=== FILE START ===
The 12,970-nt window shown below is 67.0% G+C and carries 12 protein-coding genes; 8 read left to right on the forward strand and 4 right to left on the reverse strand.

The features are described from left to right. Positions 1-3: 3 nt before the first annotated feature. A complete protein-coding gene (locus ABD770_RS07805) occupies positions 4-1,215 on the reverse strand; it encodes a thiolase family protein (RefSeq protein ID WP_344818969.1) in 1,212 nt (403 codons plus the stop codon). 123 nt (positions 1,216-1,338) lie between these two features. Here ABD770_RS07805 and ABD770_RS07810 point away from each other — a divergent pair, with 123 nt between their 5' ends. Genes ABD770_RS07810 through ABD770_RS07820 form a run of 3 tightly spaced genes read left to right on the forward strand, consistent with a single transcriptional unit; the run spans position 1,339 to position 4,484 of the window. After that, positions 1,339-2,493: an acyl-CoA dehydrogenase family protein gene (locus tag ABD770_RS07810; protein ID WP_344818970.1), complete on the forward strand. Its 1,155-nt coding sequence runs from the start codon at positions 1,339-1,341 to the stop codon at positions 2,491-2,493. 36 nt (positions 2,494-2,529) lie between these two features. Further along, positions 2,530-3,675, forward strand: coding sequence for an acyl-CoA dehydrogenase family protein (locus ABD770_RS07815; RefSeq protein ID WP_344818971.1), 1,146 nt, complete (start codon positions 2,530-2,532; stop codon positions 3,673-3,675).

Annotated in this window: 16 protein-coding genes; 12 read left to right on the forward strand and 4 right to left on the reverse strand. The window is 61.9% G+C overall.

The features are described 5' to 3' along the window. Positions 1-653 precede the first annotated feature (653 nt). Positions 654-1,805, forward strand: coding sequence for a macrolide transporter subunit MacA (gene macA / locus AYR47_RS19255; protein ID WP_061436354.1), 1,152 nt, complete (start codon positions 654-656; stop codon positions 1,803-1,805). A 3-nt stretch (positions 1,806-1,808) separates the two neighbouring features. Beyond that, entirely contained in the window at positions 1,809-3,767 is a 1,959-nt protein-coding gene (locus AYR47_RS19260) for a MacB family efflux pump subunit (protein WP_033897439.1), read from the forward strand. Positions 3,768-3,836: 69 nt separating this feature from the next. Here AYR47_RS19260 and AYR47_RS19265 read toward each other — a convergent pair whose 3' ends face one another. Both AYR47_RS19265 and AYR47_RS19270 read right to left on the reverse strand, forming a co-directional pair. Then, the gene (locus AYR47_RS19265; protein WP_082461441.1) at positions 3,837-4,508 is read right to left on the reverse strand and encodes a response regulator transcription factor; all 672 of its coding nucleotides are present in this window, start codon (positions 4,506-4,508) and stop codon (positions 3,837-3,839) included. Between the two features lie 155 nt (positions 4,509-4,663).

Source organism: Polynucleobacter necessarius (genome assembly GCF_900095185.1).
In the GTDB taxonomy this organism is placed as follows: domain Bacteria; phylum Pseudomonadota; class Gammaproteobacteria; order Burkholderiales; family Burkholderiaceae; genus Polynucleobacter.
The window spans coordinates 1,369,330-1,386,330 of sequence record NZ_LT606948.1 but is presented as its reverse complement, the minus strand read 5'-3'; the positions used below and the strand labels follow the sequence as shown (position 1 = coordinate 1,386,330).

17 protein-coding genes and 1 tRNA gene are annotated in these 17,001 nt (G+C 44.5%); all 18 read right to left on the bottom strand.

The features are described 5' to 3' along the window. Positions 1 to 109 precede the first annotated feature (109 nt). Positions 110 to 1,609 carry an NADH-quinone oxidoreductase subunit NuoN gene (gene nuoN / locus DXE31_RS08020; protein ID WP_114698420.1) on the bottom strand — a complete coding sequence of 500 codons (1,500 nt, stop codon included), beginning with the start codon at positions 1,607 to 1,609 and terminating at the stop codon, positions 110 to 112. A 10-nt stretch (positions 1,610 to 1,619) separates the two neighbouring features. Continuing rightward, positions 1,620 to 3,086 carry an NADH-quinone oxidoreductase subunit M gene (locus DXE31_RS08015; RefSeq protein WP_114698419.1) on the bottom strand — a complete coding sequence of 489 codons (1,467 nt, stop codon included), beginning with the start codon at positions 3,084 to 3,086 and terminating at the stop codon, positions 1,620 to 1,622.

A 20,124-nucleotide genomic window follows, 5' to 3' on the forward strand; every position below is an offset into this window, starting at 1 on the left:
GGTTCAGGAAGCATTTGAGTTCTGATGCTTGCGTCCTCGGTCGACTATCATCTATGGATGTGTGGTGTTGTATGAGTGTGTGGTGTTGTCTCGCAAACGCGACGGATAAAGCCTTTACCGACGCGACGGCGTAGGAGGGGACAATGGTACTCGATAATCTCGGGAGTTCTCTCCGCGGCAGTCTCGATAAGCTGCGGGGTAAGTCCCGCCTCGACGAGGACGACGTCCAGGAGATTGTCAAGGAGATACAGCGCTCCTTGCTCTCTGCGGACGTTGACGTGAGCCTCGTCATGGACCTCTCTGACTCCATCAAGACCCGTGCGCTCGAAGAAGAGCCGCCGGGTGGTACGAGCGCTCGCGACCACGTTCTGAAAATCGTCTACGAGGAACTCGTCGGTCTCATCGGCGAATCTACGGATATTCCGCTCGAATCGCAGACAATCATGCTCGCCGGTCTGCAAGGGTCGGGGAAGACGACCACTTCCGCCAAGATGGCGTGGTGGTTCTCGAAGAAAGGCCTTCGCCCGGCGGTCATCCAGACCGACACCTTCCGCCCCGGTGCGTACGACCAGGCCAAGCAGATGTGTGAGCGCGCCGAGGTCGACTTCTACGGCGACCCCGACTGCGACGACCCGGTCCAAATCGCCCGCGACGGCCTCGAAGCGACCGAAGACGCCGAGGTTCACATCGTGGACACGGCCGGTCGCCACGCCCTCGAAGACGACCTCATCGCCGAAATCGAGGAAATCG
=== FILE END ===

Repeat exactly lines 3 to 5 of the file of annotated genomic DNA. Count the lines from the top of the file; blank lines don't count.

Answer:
Annotated in this window: 16 protein-coding genes; 12 read left to right on the forward strand and 4 right to left on the reverse strand. The window is 61.9% G+C overall.

The features are described 5' to 3' along the window. Positions 1-653 precede the first annotated feature (653 nt). Positions 654-1,805, forward strand: coding sequence for a macrolide transporter subunit MacA (gene macA / locus AYR47_RS19255; protein ID WP_061436354.1), 1,152 nt, complete (start codon positions 654-656; stop codon positions 1,803-1,805). A 3-nt stretch (positions 1,806-1,808) separates the two neighbouring features. Beyond that, entirely contained in the window at positions 1,809-3,767 is a 1,959-nt protein-coding gene (locus AYR47_RS19260) for a MacB family efflux pump subunit (protein WP_033897439.1), read from the forward strand. Positions 3,768-3,836: 69 nt separating this feature from the next. Here AYR47_RS19260 and AYR47_RS19265 read toward each other — a convergent pair whose 3' ends face one another. Both AYR47_RS19265 and AYR47_RS19270 read right to left on the reverse strand, forming a co-directional pair. Then, the gene (locus AYR47_RS19265; protein WP_082461441.1) at positions 3,837-4,508 is read right to left on the reverse strand and encodes a response regulator transcription factor; all 672 of its coding nucleotides are present in this window, start codon (positions 4,506-4,508) and stop codon (positions 3,837-3,839) included. Between the two features lie 155 nt (positions 4,509-4,663).

Source organism: Polynucleobacter necessarius (genome assembly GCF_900095185.1).